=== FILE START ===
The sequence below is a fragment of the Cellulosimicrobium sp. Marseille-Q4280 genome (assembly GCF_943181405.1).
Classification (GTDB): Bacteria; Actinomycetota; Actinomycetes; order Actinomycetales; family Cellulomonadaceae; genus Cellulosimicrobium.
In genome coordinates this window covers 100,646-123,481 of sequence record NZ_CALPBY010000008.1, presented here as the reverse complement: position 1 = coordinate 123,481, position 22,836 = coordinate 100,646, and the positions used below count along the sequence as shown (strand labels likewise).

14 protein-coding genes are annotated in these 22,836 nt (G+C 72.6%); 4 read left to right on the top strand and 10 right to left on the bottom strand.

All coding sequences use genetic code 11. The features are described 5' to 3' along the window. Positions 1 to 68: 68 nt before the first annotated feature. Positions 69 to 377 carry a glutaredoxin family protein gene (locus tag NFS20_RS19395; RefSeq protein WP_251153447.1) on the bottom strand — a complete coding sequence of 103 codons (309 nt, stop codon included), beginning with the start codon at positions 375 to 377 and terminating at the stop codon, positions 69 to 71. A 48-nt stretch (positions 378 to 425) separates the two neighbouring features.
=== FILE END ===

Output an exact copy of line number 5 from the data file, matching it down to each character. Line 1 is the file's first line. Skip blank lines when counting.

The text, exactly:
All coding sequences use genetic code 11. The features are described 5' to 3' along the window. Positions 1 to 68: 68 nt before the first annotated feature. Positions 69 to 377 carry a glutaredoxin family protein gene (locus tag NFS20_RS19395; RefSeq protein WP_251153447.1) on the bottom strand — a complete coding sequence of 103 codons (309 nt, stop codon included), beginning with the start codon at positions 375 to 377 and terminating at the stop codon, positions 69 to 71. A 48-nt stretch (positions 378 to 425) separates the two neighbouring features.